As for ports, the HP Spectre x360 has two Thunderbolt 4/USB-C ports that can be used for charging, and while they’re both on the same side, one of them is in one of the cut-off corners, which makes it a bit more accessible from both sides. You also get one USB Type-A port for legacy peripherals, a headphone jack, and a microSD card reader. This covers most of the basics for a laptop of this size, and you’re only missing a traditional display output, meaning you might need an adapter to connect external monitors.
This is a stellar convertible laptop with high-end performance, a stunning design, a great display, and a decent supply of ports including USB-C charging. You can’t ask for much more than that.
Lenovo’s ThinkPad lineup is home to some of the most iconic business laptops out there, and none is more iconic than the ThinkPad X1 Carbon. It’s one of the oldest laptops in the family, but Lenovo has done a great job of modernizing it while still keeping what makes a ThinkPad so well-known.
Starting with performance, the ThinkPad X1 Carbon Gen 9 comes with 11th-generation 15W processors from Intel, maxing out with an Intel Core i7-1185G7 with vPro. Intel vPro processors include extra security features for businesses, and are generally a bit faster than the non-vPro models, too. This one is a quad-core, eight-thread model with boost speeds up to 4.8GHz, and of course, Iris Xe graphics. In addition to that, you can configure it with up to 32GB of RAM and a 1TB SSD, giving you plenty of performance and space for your files.
The latest model of the ThinkPad X1 Carbon improves the display by switching to a taller 16:10 aspect ratio from the previous 16:9 panel, which is great for productivity. The base model is a Full HD+ (1920 x 1200) IPS panel with 400 nits of brightness, but you can go all the way to an Ultra HD+ (3840 x 2400) model with HDR support and 500 nits. Some FHD+ configurations also include touch support and a privacy guard to prevent others from seeing what’s on your screen.
The webcam on the ThinkPad X1 Carbon is a 720p camera, though it’s not super small like the ones we saw above. Windows Hello facial recognition isn’t included by default in the base model, but you can add it as an option. You also get a fingerprint reader, which is included by default with the laptop.
One thing that hasn’t changed what the latest X1 Carbon is the iconic ThinkPad look. The classic black chassis with red accents is still here, as are features like the pointing stick and duplicate mouse buttons above the touchpad and the rounded keyboard keys. It’s been modernized, though, so the laptop measures just 14.9mm thick and weighs 2.49lbs in the base configuration. You get all the ThinkPad features you know in a very portable package, which is great. Also, if you get the Ultra HD+ display, the lid of the laptop comes covered in black carbon fiber for a more unique look.
For ports, you get two Thunderbolt 4/USB-C connections with support for charging (though they’re both on the same side), plus two USB Type-A ports (3.2 Gen 1), HDMI 2.0, and a headphone jack. Like many business laptops, you also get the option for LTE or 5G connectivity, and that adds a nano SIM slot to the laptop, too. Cellular network support means you can stay connected to the internet wherever you go, and that can be very useful.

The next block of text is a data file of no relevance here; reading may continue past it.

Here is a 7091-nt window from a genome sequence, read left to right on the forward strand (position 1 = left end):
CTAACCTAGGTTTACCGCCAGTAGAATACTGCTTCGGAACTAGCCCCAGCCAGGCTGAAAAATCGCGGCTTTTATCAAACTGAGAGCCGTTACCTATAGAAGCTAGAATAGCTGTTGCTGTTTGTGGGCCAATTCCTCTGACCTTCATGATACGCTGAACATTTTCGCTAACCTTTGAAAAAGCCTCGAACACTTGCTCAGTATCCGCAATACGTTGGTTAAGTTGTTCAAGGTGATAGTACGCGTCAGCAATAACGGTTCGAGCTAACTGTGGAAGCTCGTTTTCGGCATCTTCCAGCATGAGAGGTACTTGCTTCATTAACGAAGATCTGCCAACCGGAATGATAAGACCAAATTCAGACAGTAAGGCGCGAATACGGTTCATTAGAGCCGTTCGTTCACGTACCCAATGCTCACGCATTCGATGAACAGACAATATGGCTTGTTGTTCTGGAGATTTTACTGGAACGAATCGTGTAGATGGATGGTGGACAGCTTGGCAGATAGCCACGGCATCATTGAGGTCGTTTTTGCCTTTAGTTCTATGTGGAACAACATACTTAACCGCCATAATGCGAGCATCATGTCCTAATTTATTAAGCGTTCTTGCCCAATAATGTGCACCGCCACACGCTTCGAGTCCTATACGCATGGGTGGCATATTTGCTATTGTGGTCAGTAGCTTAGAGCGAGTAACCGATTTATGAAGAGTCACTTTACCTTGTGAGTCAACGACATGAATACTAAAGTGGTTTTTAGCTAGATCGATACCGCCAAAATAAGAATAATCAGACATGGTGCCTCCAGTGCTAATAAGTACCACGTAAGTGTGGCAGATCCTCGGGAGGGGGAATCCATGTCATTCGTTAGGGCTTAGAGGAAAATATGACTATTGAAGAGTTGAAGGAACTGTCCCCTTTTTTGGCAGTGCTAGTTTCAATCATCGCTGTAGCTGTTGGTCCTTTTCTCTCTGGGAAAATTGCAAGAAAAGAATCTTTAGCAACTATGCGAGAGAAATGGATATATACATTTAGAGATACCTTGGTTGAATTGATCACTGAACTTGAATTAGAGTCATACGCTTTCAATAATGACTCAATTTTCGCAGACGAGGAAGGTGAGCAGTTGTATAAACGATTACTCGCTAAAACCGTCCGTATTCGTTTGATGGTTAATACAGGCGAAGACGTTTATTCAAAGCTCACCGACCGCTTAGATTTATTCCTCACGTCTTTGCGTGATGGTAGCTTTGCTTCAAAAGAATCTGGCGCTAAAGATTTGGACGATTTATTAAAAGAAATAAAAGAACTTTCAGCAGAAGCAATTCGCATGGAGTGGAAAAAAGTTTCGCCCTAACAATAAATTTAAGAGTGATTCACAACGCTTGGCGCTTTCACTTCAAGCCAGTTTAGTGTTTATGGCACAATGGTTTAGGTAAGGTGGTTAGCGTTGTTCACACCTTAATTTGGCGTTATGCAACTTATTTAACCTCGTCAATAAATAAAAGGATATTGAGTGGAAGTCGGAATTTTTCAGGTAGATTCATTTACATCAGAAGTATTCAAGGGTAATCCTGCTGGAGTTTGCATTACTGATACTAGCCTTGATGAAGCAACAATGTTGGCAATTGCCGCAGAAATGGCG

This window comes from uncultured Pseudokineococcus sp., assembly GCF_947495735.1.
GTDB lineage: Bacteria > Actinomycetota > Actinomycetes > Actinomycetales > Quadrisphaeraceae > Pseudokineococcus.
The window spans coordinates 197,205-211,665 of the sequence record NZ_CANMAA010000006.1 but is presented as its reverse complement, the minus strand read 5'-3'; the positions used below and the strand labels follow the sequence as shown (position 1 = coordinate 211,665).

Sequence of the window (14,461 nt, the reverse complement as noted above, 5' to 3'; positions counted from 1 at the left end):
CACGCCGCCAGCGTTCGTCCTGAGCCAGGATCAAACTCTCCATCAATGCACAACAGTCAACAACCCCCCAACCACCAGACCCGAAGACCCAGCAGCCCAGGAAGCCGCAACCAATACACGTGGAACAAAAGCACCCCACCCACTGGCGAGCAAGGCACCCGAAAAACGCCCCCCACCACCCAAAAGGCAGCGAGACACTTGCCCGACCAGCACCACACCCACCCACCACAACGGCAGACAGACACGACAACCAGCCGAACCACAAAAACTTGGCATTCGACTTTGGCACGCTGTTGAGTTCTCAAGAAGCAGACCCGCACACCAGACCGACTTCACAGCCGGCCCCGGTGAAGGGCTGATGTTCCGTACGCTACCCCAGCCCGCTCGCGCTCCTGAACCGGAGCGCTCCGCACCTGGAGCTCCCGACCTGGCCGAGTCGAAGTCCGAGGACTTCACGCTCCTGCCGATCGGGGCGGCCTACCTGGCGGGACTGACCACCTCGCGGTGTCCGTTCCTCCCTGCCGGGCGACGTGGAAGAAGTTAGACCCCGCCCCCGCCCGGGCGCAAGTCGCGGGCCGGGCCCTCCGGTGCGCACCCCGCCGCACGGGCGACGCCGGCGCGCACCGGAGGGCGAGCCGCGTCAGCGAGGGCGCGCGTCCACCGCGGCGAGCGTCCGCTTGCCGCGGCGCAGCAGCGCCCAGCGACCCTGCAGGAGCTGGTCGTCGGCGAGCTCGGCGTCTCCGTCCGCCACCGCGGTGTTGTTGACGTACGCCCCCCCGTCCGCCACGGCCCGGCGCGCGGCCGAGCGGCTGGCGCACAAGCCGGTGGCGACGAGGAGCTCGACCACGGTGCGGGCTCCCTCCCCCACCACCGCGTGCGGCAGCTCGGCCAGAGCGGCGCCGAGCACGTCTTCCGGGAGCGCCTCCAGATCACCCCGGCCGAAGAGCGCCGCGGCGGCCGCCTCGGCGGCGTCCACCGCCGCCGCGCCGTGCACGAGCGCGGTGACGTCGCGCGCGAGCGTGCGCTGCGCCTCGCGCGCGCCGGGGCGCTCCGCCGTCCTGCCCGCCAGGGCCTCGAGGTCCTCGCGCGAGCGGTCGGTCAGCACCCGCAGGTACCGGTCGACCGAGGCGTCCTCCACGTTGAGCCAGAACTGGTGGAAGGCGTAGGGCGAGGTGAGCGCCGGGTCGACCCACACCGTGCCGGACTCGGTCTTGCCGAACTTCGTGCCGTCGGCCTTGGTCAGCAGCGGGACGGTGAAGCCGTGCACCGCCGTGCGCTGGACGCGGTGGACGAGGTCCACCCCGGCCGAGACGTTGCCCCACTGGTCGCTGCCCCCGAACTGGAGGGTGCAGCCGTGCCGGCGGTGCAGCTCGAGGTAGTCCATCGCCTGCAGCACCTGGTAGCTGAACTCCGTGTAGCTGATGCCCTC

The ThinkPad X1 Carbon Gen 9 nails all the basics of a business laptop, with great performance, a classic design, a tall screen, and lots of ports. You can buy it at Best Buy below, but you can find more configurations on Lenovo’s website.
While many gaming laptops technically support USB-C charging, the amount of power they consume usually far exceeds the power that USB Power Delivery supports (until the recent announcement of 240W USB charging, at least). Because of that, most gaming laptops don’t fit on this list all that well, but the ASUS ROG Flow X13 is an exception.
That’s because, performance-wise, the ASUS ROG Flow X13 isn’t up there with other gaming laptops. But that’s not to say it’s slow by any means. It comes with AMD’s 35W Ryzen processors, up to a Ryzen 9 5980HS, which is an 8-core, 16-thread processor with boost speeds up to 4.8GHz. That’s one of the fastest laptop processors around, but it doesn’t use as much power as some others. That’s paired with up to an NVIDIA GeForce RTX 3050 Ti graphics card, also rated for 35W, giving you solid performance to play most modern games at decent frame rates, though it will obviously vary from game to game. Aside from that, you get up to 32GB of RAM (not upgradeable) and a 1TB SSD, so you have quite a bit of space for games and files.
If you want more gaming performance, you can buy this laptop alongside the ROG Xg Mobile, an external GPU enclosure containing a GeForce RTX 3080 plus more ports to expand the connectivity on the laptop. Keep in mind this uses a proprietary connector, and Thunderbolt-based external GPUs won’t work here.
For a gaming laptop, the ASUS ROG Flow X13 has an uncommon display, being a 13.4-inch panel with a 16:10 aspect ratio. The base model is a Full HD+ (1920 x 1080) panel and it has a 120Hz refresh rate for smoother gaming (and motion in general), though there’s also an option for an Ultra HD+ 60Hz panel if you prefer the higher resolution. Despite being a gaming laptop, it’s also a convertible, and that means the display supports touch and pen input, and a pen is even included in the box in some models. That makes this a very versatile laptop, though, and that’s great.